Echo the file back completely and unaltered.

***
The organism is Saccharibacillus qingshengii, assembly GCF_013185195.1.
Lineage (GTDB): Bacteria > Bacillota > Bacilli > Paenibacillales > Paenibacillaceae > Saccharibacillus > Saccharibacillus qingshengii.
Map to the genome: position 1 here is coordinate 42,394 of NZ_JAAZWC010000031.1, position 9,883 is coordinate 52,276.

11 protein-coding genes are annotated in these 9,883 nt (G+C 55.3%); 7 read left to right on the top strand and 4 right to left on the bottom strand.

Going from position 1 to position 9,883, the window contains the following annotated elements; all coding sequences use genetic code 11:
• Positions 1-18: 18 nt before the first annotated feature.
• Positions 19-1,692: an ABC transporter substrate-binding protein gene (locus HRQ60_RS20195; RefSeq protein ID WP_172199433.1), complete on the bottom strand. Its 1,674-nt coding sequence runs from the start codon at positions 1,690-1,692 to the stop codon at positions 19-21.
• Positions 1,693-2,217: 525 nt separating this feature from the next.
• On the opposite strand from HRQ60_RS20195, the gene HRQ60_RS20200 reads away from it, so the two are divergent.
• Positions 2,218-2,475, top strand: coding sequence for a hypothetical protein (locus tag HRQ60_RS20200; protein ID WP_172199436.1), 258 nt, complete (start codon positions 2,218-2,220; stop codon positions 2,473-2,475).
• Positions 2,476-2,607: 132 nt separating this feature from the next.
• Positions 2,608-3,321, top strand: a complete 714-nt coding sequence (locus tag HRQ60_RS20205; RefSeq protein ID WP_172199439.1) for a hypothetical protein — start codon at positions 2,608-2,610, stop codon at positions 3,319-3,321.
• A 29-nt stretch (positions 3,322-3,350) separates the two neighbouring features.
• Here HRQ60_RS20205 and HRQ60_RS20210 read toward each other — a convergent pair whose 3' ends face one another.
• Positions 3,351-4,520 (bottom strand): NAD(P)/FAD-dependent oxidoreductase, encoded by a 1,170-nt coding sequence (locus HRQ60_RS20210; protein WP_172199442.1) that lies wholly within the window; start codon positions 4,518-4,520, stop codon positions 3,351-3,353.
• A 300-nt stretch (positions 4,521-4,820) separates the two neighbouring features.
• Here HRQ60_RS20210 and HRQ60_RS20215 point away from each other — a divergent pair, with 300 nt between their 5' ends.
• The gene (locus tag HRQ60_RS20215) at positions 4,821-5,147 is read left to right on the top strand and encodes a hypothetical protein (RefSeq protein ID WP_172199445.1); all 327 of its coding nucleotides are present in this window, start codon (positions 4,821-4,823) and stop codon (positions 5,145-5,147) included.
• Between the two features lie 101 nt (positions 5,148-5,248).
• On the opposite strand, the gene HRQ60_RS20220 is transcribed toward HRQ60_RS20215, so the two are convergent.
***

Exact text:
The organism is Saccharibacillus qingshengii, assembly GCF_013185195.1.
Lineage (GTDB): Bacteria > Bacillota > Bacilli > Paenibacillales > Paenibacillaceae > Saccharibacillus > Saccharibacillus qingshengii.
Map to the genome: position 1 here is coordinate 42,394 of NZ_JAAZWC010000031.1, position 9,883 is coordinate 52,276.

11 protein-coding genes are annotated in these 9,883 nt (G+C 55.3%); 7 read left to right on the top strand and 4 right to left on the bottom strand.

Going from position 1 to position 9,883, the window contains the following annotated elements; all coding sequences use genetic code 11:
• Positions 1-18: 18 nt before the first annotated feature.
• Positions 19-1,692: an ABC transporter substrate-binding protein gene (locus HRQ60_RS20195; RefSeq protein ID WP_172199433.1), complete on the bottom strand. Its 1,674-nt coding sequence runs from the start codon at positions 1,690-1,692 to the stop codon at positions 19-21.
• Positions 1,693-2,217: 525 nt separating this feature from the next.
• On the opposite strand from HRQ60_RS20195, the gene HRQ60_RS20200 reads away from it, so the two are divergent.
• Positions 2,218-2,475, top strand: coding sequence for a hypothetical protein (locus tag HRQ60_RS20200; protein ID WP_172199436.1), 258 nt, complete (start codon positions 2,218-2,220; stop codon positions 2,473-2,475).
• Positions 2,476-2,607: 132 nt separating this feature from the next.
• Positions 2,608-3,321, top strand: a complete 714-nt coding sequence (locus tag HRQ60_RS20205; RefSeq protein ID WP_172199439.1) for a hypothetical protein — start codon at positions 2,608-2,610, stop codon at positions 3,319-3,321.
• A 29-nt stretch (positions 3,322-3,350) separates the two neighbouring features.
• Here HRQ60_RS20205 and HRQ60_RS20210 read toward each other — a convergent pair whose 3' ends face one another.
• Positions 3,351-4,520 (bottom strand): NAD(P)/FAD-dependent oxidoreductase, encoded by a 1,170-nt coding sequence (locus HRQ60_RS20210; protein WP_172199442.1) that lies wholly within the window; start codon positions 4,518-4,520, stop codon positions 3,351-3,353.
• A 300-nt stretch (positions 4,521-4,820) separates the two neighbouring features.
• Here HRQ60_RS20210 and HRQ60_RS20215 point away from each other — a divergent pair, with 300 nt between their 5' ends.
• The gene (locus tag HRQ60_RS20215) at positions 4,821-5,147 is read left to right on the top strand and encodes a hypothetical protein (RefSeq protein ID WP_172199445.1); all 327 of its coding nucleotides are present in this window, start codon (positions 4,821-4,823) and stop codon (positions 5,145-5,147) included.
• Between the two features lie 101 nt (positions 5,148-5,248).
• On the opposite strand, the gene HRQ60_RS20220 is transcribed toward HRQ60_RS20215, so the two are convergent.